* Canadian dollar extends gains from previous session
* Thursday's CPI data and Bank of Canada speech in focus
* Bond prices recoup more of last week's sharp losses
By Frank Pingue
TORONTO, June 17 (Reuters) - The Canadian dollar rose against the U.S. dollar on Tuesday, extending gains from the previous session, as weak data undercut the greenback.
Domestic bond prices climbed across the curve as the market started to moderate its expectations for a U.S. Federal Reserve interest rate hike any time soon.
At 9:55 a.m. (1355 GMT), the Canadian unit was at C$1.0190 to the U.S. dollar, or 98.14 U.S. cents, up from C$1.0225 to the U.S. dollar, or 97.80 U.S. cents, at Monday's close.
The rise in the Canadian dollar, which earlier on Tuesday hit C$1.0182 to the U.S. dollar, or 98.21 U.S. cents, put it at its highest against the greenback in nearly a week and helped it reclaim some of a 1-percent slide from last week.
But, as on Monday, the Canadian dollar's rise was pegged more to a weak U.S. dollar after U.S. data prompted some market participants to scale back expectations for an early Fed rate hike.
"There are a few reports in the media in which officials are saying the market's got too many rate hikes priced in for the U.S.," said Eric Lascelles, chief economics and rates strategist at TD Securities. "And if you believe that then it suggests that the U.S. dollar may have room to fall."
The U.S. data that backed the latest move in the currency showed May's core consumer prices matched expectations while housing starts decreased.
Meanwhile, domestic data showed foreigners purchased C$9.75 billion of Canadian securities in April, the highest since November 2006, which gave a mild bid tone to the Canadian dollar.
Key events in Canada that will be watched closely by market participants are Thursday's May consumer price index data and Bank of Canada Governor Mark Carney's speech in Calgary.
Carney, who will be giving his first speech since the central bank unexpectedly left its key interest rate steady, will speak on "Capitalizing on the Commodity Boom: The Role of Monetary Policy" late on Thursday after markets close.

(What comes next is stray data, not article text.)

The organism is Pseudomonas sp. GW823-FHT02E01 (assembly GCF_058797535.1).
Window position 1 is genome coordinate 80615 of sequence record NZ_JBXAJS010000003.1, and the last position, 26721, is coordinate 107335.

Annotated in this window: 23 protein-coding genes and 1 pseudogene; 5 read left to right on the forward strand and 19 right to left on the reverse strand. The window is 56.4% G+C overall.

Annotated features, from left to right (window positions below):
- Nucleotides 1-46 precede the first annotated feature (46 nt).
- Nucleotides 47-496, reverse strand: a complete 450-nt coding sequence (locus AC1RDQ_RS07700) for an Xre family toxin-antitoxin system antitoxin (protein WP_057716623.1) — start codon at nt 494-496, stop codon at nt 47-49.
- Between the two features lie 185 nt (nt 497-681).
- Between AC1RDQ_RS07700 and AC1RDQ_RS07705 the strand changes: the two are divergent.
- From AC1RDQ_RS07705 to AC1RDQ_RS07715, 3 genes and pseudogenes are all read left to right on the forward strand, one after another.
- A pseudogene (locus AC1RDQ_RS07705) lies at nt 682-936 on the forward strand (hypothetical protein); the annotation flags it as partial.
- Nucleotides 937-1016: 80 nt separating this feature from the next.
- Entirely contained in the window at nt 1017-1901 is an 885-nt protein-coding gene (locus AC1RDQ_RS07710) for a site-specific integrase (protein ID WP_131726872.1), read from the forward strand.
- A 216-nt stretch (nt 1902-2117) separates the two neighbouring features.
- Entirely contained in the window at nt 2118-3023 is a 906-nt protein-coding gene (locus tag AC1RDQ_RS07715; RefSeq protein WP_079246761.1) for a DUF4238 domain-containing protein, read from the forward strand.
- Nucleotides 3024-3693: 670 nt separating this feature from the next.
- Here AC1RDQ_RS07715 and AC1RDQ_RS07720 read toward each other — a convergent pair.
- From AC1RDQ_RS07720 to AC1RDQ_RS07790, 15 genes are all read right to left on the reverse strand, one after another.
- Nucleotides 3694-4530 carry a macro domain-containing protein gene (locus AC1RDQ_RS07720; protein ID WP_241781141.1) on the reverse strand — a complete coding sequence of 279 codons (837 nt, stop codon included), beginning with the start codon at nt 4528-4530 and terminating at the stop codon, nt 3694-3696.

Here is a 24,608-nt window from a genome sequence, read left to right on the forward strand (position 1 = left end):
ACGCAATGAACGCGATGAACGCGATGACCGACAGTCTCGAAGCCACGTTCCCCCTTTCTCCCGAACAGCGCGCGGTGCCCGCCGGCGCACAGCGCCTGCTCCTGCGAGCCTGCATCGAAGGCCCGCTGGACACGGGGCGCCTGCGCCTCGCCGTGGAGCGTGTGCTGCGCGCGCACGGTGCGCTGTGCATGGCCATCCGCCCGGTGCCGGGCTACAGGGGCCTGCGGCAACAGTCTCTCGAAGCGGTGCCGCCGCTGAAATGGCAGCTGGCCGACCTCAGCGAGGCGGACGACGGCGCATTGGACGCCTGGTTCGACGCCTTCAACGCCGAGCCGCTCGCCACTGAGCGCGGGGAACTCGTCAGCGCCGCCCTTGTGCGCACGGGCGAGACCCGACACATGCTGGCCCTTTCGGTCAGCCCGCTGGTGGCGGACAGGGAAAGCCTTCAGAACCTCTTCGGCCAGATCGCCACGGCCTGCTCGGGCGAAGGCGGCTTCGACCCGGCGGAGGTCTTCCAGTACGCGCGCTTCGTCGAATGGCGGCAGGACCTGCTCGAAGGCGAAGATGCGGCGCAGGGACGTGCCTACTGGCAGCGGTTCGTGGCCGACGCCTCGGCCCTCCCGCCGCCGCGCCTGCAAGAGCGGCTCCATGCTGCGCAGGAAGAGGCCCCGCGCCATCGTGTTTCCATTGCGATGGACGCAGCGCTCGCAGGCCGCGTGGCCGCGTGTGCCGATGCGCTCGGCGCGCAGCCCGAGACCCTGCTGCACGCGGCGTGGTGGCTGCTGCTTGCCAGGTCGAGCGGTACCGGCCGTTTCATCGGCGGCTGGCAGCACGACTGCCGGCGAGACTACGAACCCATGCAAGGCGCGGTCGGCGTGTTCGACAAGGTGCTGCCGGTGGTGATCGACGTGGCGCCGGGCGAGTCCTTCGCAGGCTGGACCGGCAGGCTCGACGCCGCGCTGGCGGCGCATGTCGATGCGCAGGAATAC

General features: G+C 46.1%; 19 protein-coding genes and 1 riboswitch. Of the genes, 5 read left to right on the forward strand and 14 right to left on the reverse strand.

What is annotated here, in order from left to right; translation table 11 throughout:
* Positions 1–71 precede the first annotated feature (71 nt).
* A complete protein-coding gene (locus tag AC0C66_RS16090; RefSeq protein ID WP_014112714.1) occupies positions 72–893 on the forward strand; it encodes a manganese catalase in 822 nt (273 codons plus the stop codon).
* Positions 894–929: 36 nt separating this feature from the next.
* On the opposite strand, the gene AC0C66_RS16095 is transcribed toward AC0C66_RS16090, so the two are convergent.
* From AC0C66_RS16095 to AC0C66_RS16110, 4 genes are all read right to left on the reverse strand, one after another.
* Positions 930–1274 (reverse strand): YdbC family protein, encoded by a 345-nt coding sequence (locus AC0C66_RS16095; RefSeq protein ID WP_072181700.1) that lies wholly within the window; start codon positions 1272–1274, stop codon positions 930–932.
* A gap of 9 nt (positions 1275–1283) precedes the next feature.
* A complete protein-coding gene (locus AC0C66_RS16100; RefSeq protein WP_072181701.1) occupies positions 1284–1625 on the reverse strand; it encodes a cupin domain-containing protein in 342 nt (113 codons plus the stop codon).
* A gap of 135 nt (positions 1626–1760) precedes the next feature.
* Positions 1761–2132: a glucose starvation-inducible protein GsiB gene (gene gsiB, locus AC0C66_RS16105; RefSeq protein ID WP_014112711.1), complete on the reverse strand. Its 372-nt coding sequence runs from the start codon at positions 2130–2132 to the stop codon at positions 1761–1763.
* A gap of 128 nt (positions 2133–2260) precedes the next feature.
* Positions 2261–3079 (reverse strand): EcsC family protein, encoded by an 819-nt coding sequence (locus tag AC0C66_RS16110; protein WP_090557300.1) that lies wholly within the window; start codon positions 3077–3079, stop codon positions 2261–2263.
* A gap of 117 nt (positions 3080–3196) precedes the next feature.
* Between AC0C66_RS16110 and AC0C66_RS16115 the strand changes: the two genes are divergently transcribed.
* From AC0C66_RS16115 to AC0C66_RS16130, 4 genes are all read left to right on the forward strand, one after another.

BOND PRICES HIGHER
Canadian bond prices, which continued to reclaim some of the steep losses suffered last week, were higher as investors opted for more secure assets like government debt as recent data hasn't been supportive of U.S. interest rate hikes.
Lascelles said some market participants had too many U.S. Federal Reserve rate hikes priced into the market and that was starting to come out of the market.
"To me it is not realistic to look for 100 plus basis points of hiking over the span of the next several months in the U.S.," said Lascelles. "I think they are going to have to fight to remain on hold and maybe at some point in (2009) they can start looking towards hiking."
The overnight Canadian Libor rate LIBOR01 was at 3.0033 percent, up from 3.0233 percent on Monday.
Monday's CORRA rate CORRA= was 3.0079 percent, up from 3.0043 percent on Friday. The Bank of Canada publishes the previous day's rate around 9 a.m. daily.
The two-year bond climbed 14 Canadian cents to C$100.85 to yield 3.298 percent. The 10-year bond gained 22 Canadian cents to C$101.10 to yield 3.852 percent.
The yield spread between the two-year and 10-year bond was 54.6 basis points, up from 51.4 at the previous close.
The 30-year bond rose 35 Canadian cents to C$113.60 for a yield of 4.185 percent. In the United States, the 30-year treasury yielded 4.771 percent.
The three-month when-issued T-bill yielded 2.72 percent, down from 2.79 percent at the previous close. (Editing by Bernadette Baum)